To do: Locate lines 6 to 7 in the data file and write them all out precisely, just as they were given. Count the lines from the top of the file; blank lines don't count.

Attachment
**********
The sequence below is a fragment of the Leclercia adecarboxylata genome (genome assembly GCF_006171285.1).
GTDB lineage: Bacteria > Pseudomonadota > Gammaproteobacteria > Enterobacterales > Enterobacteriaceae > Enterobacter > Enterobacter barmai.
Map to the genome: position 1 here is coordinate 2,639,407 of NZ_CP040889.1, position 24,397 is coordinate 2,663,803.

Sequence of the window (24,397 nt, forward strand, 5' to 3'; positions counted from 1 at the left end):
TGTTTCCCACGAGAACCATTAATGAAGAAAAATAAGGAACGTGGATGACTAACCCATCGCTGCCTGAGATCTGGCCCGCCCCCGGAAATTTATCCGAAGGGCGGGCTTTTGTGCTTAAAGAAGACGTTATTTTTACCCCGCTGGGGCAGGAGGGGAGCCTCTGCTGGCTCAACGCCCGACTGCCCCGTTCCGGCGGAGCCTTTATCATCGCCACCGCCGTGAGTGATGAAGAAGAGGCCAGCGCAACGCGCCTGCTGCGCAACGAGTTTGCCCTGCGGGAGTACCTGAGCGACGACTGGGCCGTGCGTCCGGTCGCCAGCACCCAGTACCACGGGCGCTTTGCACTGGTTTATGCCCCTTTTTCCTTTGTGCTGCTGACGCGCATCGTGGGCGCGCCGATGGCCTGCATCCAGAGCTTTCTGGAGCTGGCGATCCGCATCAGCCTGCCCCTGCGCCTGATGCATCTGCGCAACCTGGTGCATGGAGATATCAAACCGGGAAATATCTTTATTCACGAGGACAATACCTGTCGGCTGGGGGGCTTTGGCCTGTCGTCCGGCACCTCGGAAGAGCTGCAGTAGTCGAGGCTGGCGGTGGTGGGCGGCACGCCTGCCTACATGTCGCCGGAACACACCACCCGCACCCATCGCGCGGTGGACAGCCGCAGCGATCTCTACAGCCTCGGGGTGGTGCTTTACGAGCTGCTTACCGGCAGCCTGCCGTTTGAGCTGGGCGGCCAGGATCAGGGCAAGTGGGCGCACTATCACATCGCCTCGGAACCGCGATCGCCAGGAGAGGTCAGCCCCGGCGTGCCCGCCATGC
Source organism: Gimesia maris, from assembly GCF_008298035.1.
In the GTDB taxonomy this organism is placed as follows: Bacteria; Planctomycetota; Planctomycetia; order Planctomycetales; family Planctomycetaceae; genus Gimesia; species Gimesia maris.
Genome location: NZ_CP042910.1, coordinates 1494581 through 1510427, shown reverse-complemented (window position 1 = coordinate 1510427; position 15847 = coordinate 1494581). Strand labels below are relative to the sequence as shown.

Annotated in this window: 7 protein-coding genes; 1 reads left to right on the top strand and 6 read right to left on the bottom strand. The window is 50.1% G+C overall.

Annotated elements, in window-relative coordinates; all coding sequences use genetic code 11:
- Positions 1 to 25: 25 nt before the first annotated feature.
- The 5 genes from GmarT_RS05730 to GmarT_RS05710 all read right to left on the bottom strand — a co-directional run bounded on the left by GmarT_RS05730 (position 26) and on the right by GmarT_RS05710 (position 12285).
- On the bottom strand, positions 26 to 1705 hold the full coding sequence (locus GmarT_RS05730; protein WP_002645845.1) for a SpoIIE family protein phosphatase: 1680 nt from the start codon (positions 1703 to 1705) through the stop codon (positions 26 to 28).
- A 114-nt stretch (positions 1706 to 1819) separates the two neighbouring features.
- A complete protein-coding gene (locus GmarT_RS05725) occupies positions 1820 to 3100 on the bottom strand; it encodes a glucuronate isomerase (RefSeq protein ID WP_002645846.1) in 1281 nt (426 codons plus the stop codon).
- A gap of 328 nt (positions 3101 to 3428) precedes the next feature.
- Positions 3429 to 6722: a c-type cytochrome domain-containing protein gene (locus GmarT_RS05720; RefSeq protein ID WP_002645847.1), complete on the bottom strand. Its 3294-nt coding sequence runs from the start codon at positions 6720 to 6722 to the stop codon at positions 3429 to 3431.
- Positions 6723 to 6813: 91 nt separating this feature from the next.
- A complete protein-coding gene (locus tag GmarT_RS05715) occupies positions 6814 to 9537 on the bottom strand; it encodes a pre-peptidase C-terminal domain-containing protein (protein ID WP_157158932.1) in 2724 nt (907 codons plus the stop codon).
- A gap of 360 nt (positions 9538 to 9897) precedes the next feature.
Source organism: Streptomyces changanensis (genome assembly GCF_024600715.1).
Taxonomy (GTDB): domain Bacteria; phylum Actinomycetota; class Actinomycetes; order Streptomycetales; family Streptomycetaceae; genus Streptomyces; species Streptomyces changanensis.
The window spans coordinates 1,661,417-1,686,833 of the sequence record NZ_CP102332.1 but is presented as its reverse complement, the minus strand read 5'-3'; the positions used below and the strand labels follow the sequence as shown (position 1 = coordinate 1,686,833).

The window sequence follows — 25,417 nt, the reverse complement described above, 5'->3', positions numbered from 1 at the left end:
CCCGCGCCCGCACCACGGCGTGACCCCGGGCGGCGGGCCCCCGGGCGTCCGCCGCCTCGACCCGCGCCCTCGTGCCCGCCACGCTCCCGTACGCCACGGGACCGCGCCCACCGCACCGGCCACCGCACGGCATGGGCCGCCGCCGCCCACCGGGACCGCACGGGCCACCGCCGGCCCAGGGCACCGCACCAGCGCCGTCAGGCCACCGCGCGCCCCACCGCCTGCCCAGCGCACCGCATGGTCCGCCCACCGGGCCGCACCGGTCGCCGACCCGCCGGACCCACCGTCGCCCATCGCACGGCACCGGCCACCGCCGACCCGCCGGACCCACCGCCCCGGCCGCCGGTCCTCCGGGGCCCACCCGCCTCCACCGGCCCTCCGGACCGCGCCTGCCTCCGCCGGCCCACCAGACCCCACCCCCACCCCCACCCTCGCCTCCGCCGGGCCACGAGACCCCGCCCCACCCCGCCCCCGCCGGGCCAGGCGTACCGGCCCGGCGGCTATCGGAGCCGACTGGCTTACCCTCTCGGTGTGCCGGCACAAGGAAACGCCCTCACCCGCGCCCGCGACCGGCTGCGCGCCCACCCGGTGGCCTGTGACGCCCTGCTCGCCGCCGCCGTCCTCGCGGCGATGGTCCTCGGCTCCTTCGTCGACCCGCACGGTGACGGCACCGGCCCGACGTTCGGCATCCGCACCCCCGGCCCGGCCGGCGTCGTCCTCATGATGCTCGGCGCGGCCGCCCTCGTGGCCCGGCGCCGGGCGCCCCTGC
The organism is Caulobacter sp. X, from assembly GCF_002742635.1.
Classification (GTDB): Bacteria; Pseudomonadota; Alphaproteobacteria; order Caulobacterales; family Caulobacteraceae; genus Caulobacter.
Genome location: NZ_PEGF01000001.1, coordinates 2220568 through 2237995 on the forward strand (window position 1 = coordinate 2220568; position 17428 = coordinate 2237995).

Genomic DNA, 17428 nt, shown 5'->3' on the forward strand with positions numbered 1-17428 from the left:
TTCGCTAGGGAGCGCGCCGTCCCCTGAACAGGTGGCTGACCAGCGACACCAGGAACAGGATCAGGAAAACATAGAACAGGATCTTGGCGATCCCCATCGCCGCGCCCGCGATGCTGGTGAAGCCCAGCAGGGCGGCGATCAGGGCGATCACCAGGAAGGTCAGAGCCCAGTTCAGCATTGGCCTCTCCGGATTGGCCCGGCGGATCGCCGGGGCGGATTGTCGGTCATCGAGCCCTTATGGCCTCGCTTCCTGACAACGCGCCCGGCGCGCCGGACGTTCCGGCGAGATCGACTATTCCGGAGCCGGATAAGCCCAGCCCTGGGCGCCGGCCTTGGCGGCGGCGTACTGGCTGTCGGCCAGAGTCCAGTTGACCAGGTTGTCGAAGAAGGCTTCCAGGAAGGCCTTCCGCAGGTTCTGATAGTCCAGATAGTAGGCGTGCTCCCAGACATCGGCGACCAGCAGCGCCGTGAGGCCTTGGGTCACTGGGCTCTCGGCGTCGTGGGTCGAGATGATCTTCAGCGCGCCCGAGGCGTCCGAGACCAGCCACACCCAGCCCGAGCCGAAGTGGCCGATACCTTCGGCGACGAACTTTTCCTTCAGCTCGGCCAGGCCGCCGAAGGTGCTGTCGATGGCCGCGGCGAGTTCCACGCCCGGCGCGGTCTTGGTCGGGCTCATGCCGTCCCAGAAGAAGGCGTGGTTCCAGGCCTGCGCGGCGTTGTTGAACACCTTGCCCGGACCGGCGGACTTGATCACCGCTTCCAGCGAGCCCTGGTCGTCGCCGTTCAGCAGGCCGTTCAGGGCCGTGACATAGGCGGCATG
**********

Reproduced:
Source organism: Gimesia maris, from assembly GCF_008298035.1.
In the GTDB taxonomy this organism is placed as follows: Bacteria; Planctomycetota; Planctomycetia; order Planctomycetales; family Planctomycetaceae; genus Gimesia; species Gimesia maris.